Climate Vulnerability Training
The Climate Vulnerability Syllabus
The CVI project is strongly focused on local capacity building within Tanzania, Nigeria and other LMIC countries in Africa. It will create a longer term capacity, embedding a technique and approach within the heritage community and creating long-lasting, sustainable and meaningful international collaborations and relationships.
The project will achieve this by working with partners to:
- Create a set of sustainable online training resources on climate change adaptation and cultural heritage; specifically, vulnerability assessment techniques of heritage properties which will have a wider utility within Africa and further afield;
- Publishing two published reports – one from each workshop – with local stakeholders and partners and within each partner country.
- Publishing academic outputs and presenting at both World Heritage and climate change events.
Exploring the many ways in which climate change and cultural heritage intersect including impacts, adaptation, carbon mitigation and high ambition. This content will be provided by partners from ICOMOS and the Climate Heritage Network.
Investigating how climate change impacts the Outstanding Universal Value (OUV) of sites. This OUV is what makes sites World Heritage and is often under threat from climate change. This will focus on key project sites.
Evaluating the economic, social and cultural dependencies upon the WH property, and the adaptive capacity of these to cope with climate change, for all types of World Heritage properties (cultural, natural and mixed).
Meet our CVI Professionals
In early summer 2021, the CVI Africa project will provide remote training to six heritage professionals from across the African continent. These participants have been selected from many hundreds of applicants. Meet them here:
Khansa Bouaziz is a Tunisian Architect who is passionate about archaeology and heritage. She is currently completing two master degrees, in two different countries: Heritage Conservation and Site Management in Germany, and Islamic Archaeology in Tunisia. Also, an ICOMOS member since 2012 and was youngest board member of the ICOMOS National Committee between 2016 and 2019.
Daniel Ishaya Mwada (Mr.), is a Heritage and Site Manager with National Commission for Museums and Monuments, Nigeria, Holds BSc. Geography, Master Degree in Disaster Risk Management and Development Studies, Post Graduate Diploma, Museology at Institute of Archaeology and Museum Studies and, had two Diploma Certificates in both Computer and French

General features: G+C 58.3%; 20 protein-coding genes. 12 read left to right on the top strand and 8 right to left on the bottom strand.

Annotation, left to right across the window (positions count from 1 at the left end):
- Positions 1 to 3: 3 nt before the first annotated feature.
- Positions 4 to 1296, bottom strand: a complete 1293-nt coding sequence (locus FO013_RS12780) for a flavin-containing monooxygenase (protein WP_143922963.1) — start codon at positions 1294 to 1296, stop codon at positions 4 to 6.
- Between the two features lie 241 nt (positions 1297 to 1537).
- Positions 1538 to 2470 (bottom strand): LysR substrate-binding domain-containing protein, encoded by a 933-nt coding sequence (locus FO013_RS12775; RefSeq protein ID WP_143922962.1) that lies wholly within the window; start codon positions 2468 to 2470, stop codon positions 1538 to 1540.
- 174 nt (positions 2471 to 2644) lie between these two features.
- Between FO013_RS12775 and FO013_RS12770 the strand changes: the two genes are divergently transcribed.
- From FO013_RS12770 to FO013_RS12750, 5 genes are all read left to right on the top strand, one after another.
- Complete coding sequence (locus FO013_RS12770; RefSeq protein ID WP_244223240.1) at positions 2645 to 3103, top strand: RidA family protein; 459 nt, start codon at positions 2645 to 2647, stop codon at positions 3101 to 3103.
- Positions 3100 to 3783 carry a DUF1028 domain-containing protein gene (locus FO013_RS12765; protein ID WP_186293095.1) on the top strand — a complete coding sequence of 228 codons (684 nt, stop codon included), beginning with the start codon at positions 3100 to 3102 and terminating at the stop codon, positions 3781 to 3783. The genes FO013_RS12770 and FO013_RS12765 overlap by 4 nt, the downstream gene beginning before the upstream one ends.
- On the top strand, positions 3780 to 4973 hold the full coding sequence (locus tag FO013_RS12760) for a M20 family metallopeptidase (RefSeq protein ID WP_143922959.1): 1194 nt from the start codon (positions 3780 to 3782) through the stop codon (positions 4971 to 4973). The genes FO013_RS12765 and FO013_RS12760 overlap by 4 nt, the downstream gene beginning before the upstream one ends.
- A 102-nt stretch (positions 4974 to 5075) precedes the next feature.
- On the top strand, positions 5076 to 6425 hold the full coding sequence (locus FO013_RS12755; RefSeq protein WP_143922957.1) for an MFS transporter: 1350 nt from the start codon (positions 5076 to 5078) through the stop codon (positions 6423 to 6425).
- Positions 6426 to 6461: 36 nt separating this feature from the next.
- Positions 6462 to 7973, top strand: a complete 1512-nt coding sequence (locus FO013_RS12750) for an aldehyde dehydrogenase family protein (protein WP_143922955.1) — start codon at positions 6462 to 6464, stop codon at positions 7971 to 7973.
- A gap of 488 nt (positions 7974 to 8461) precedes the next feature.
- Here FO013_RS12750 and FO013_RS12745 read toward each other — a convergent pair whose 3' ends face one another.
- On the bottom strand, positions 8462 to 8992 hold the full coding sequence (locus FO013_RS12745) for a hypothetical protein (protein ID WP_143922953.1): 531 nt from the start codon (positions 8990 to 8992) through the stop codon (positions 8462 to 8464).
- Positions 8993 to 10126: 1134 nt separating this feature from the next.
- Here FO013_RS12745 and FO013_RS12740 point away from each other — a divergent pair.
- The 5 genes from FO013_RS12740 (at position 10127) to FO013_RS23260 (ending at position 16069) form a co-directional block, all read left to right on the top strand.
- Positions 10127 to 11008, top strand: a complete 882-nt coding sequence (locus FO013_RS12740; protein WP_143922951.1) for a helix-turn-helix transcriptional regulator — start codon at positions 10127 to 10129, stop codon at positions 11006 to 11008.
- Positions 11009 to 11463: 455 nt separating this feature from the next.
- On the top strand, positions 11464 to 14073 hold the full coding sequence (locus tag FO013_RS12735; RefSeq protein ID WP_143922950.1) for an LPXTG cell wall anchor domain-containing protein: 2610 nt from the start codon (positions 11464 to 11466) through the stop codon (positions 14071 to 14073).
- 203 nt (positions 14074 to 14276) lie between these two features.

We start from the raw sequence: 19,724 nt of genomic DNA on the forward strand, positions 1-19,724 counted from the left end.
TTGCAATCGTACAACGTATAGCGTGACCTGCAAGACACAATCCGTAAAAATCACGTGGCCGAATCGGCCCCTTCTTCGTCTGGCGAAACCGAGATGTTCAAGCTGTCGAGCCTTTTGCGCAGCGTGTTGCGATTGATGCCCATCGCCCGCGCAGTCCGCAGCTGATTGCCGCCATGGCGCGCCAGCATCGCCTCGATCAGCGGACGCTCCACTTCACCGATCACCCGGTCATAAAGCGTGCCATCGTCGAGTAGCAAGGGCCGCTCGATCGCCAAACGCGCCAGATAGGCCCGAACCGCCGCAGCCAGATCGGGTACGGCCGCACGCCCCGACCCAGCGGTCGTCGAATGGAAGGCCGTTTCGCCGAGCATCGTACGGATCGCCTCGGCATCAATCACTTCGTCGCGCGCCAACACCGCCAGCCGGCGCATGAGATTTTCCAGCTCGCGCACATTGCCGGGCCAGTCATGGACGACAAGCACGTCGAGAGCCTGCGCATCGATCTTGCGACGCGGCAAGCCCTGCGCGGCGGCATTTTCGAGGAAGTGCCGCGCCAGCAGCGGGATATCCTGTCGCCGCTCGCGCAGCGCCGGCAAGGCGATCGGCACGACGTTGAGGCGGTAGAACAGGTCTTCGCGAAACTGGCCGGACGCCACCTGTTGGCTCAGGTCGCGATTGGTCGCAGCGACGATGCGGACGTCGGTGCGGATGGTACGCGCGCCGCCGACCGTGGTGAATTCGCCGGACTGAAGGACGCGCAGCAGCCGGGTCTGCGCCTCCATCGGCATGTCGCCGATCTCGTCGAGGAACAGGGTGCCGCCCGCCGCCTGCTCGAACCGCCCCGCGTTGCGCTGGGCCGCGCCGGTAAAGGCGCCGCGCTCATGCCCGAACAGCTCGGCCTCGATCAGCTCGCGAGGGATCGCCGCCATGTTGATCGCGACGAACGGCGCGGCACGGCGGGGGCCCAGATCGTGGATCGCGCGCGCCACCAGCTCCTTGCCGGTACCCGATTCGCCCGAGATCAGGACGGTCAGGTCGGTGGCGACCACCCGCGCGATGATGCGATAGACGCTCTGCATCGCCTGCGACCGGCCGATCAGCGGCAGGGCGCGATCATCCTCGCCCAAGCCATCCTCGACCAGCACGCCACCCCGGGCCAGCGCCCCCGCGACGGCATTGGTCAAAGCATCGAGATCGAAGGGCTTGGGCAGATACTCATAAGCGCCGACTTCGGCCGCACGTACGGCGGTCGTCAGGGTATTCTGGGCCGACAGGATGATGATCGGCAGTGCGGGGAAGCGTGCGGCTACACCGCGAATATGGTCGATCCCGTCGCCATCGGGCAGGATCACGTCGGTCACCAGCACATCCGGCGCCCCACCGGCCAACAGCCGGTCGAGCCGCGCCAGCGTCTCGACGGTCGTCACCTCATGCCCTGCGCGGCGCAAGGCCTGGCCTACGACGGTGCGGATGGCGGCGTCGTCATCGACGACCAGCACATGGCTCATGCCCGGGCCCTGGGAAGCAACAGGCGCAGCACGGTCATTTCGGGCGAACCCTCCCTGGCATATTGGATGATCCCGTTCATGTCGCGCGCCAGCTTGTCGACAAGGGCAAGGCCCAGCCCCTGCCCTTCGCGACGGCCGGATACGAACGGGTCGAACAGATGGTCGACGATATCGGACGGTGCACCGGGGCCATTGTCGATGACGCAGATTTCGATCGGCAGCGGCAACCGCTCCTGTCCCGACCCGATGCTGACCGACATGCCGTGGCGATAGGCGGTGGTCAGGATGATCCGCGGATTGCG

Fatma Twahir is the Principal Curator of Fort Jesus World Heritage Site. She is an architect, holds an MSc in Environmental Engineering and Sustainable Infrastructure, an accomplished lead expert in Environmental Impact Assessments and a trained Conservator in built heritage and Disaster Risk Management.
While working to mitigate the impact of the Rwenzori Mountains’ melting snow on the Bakonzo and Alur communities, Simon Musasizi has come face-face with the effects of climate change on cultural heritage sites. As the Heritage Trust Programme Manager with the Cross-Cultural Foundation of Uganda (CCFU), he is spearheading the establishment of a national trust to champion the cause for safeguarding historic and natural sites in Uganda.u
Nengai Nairouwa is a Tanzanian woman,
Cultural Heritage Conservator at Tanzania
National Parks (TANAPA) and also a site
Manager at Caravan Serai Slave trade
museum in Bagamoyo. She is a graduate of
bachelor degree of Cultural Anthropology
and Tourism in 2012 and Master Degree in
Tourism Culture and Society at Tumaini
University Iringa Collage; 2014
Jaylson Monteiro is the Director of Monuments and Sites at the Cultural Heritage Institute in Cabo Verde and Director of the Cidade Velha World Heritage Management Office. He has an Undergraduate degree in History and Archaeology and a Masters degree in Management and Valorization of Historical and Cultural Heritage.